State of the World's Minorities 2008 - Burundi
|Publisher||Minority Rights Group International|
|Publication Date||11 March 2008|
|Cite as||Minority Rights Group International, State of the World's Minorities 2008 - Burundi, 11 March 2008, available at: http://www.refworld.org/docid/48a7ead0a.html [accessed 21 September 2014]|
|Disclaimer||This is not a UNHCR publication. UNHCR is not responsible for, nor does it necessarily endorse, its content. Any views expressed are solely those of the author or publisher and do not necessarily reflect those of UNHCR, the United Nations or its Member States.|
Burundi's population is 85 per cent Hutu, approximately 14 per cent Tutsi and roughly 1 per cent Batwa. After the end of widespread hostilities in Burundi and the constitutional referendum and presidential election of 2005, the country has maintained a cautious path towards reconstruction and political stabilization during 2007, with considerable outside aid and diplomatic pressure. President Pierre Nkurunziza's majority Hutu government and legislature has been the main political force since the 2005 polls – overturning the previous dominance by the Tutsi minority. The government is faced with the challenge of developing a genuinely pluralistic politics and functioning civil society after nearly 50 years of deepening ethnic violence. Despite a peace agreement between the government and the last remaining Hutu rebel front, the National Liberation Front (FNL), in September 2006, a minority breakaway wing of the FNL under the leadership of Agathon Rwasa, was still in conflict with government forces in late 2007, staging hit-and-run raids in and around Bujumbura.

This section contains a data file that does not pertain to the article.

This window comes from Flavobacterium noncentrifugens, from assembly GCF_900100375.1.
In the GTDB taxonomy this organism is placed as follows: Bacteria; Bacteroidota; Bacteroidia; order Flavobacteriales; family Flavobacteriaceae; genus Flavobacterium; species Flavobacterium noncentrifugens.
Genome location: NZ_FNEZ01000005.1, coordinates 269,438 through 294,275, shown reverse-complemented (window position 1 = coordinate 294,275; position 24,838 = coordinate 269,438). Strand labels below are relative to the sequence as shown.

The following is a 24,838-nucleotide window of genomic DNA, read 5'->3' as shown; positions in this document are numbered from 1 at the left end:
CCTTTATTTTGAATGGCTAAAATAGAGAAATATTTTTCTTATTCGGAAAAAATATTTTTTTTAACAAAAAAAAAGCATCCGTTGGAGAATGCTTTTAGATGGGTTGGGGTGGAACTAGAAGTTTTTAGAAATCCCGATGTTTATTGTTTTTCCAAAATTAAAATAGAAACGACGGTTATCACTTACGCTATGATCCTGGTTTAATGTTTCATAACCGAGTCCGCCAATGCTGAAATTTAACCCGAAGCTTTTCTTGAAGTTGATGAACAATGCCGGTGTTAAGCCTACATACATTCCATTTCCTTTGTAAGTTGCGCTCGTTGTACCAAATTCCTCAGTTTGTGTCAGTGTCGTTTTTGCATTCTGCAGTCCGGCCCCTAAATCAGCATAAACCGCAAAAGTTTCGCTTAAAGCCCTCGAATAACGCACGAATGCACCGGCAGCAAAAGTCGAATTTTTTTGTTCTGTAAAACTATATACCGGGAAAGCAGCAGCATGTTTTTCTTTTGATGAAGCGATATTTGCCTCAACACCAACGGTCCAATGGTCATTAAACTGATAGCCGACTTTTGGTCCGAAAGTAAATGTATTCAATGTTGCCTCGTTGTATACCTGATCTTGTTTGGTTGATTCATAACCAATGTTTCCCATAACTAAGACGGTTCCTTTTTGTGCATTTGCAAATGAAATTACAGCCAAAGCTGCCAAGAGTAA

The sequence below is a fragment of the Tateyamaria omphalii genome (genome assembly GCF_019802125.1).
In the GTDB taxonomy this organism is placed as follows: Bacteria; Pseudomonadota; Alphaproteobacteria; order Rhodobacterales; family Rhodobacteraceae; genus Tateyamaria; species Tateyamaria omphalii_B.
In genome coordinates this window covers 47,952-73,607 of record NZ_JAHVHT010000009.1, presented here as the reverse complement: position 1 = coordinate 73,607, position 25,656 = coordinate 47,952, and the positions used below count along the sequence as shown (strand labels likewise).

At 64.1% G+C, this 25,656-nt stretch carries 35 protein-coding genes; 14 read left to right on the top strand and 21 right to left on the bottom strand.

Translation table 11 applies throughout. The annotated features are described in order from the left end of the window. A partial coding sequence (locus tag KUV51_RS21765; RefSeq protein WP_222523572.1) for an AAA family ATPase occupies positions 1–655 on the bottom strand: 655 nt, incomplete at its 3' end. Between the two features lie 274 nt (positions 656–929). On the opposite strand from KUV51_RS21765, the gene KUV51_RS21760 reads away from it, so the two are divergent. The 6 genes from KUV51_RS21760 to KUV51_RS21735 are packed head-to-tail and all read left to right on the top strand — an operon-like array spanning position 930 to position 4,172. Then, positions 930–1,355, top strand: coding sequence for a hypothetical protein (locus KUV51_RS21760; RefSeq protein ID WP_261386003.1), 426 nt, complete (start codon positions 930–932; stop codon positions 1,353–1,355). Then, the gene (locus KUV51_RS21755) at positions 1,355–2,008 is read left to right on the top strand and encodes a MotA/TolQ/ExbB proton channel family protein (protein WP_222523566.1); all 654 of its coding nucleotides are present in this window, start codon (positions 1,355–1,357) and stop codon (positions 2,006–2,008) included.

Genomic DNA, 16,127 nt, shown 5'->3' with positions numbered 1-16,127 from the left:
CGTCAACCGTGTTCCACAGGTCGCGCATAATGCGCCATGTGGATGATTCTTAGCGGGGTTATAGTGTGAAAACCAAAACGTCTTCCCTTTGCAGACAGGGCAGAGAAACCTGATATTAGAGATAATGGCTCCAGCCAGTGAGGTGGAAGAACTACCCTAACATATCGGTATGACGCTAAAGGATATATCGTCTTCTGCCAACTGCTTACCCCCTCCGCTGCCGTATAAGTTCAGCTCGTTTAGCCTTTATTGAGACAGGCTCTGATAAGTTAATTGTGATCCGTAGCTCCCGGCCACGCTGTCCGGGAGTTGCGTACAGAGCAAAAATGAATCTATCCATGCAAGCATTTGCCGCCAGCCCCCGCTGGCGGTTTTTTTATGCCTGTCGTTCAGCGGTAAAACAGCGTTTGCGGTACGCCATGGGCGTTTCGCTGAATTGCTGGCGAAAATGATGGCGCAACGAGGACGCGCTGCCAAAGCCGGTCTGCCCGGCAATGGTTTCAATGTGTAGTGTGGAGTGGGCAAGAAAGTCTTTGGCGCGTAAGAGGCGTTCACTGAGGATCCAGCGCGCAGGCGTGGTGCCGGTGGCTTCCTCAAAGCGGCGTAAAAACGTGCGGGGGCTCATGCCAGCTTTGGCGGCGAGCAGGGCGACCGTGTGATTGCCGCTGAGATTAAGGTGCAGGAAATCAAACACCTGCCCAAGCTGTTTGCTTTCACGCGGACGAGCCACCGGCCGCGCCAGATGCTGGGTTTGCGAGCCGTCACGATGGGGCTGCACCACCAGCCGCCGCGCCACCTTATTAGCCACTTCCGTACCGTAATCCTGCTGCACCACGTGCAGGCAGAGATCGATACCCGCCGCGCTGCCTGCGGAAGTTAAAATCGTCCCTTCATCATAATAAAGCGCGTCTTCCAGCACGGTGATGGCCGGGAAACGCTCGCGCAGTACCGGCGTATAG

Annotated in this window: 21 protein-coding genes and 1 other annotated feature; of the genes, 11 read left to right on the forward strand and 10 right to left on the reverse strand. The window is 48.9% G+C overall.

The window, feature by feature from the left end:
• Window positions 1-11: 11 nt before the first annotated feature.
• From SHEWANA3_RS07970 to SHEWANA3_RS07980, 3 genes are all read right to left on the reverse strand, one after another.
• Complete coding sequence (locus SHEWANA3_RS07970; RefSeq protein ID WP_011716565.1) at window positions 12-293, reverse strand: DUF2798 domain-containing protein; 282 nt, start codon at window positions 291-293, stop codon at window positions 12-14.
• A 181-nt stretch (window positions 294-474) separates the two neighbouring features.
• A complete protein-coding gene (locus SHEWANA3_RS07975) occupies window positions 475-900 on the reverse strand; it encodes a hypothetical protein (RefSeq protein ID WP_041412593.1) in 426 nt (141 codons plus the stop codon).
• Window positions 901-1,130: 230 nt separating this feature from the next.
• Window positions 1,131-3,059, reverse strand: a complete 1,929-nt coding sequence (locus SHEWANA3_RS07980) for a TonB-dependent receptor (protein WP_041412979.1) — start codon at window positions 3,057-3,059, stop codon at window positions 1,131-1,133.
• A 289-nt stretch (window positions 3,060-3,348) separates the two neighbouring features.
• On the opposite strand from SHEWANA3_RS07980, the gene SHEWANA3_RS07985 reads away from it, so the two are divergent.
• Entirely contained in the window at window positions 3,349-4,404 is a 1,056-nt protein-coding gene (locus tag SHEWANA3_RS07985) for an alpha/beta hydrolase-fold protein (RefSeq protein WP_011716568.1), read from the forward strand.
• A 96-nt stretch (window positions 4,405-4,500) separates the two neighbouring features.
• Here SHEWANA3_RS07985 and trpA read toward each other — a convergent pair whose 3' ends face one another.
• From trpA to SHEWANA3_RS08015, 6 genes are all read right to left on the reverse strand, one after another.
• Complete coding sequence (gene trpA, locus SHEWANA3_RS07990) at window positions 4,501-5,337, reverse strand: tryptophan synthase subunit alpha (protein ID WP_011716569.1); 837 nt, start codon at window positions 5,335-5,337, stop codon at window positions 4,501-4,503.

Unlike neighbouring Rwanda, Burundi does recognize the distinct ethnicity of the Batwa. There are estimated to be between 30,000 and 40,000 Batwa living in the country. The 2005 constitution set aside three seats in the National Assembly and three seats in the Senate for Twa. Nonetheless this group are still mostly landless and are among the poorest people in what is a very poor country. In testimonies gathered by MRG in Burundi in 2007, Batwa complained of many difficulties relating to land rights, either through lack of title, discriminatory practices relating to allocation on the part of the authorities or failure to recognize historic rights to land. According to the Forest Peoples Programme, land laws in Burundi blatantly discriminate against Batwa, as they base customary land rights on 'actual and visible occupation of the land', while the traditional hunter-gatherer lifestyle tends to not visibly impact on territory. The new Land Commission in Burundi is tasked with sorting out the complex land issues which have arisen since the end of the conflict, and the return of many refugees. The Commission has one Batwa member, and it is hoped that it will tackle the question of the land rights of indigenous peoples. Aside from land issues, Batwa also complained to MRG about discrimination in social services, especially in health and education. In particular, the difficulty of educating Batwa children beyond primary level was highlighted. A survey undertaken by UNIPROBA – an organization representing the Burundian Batwa – found just seven Batwa students in university education in 2006.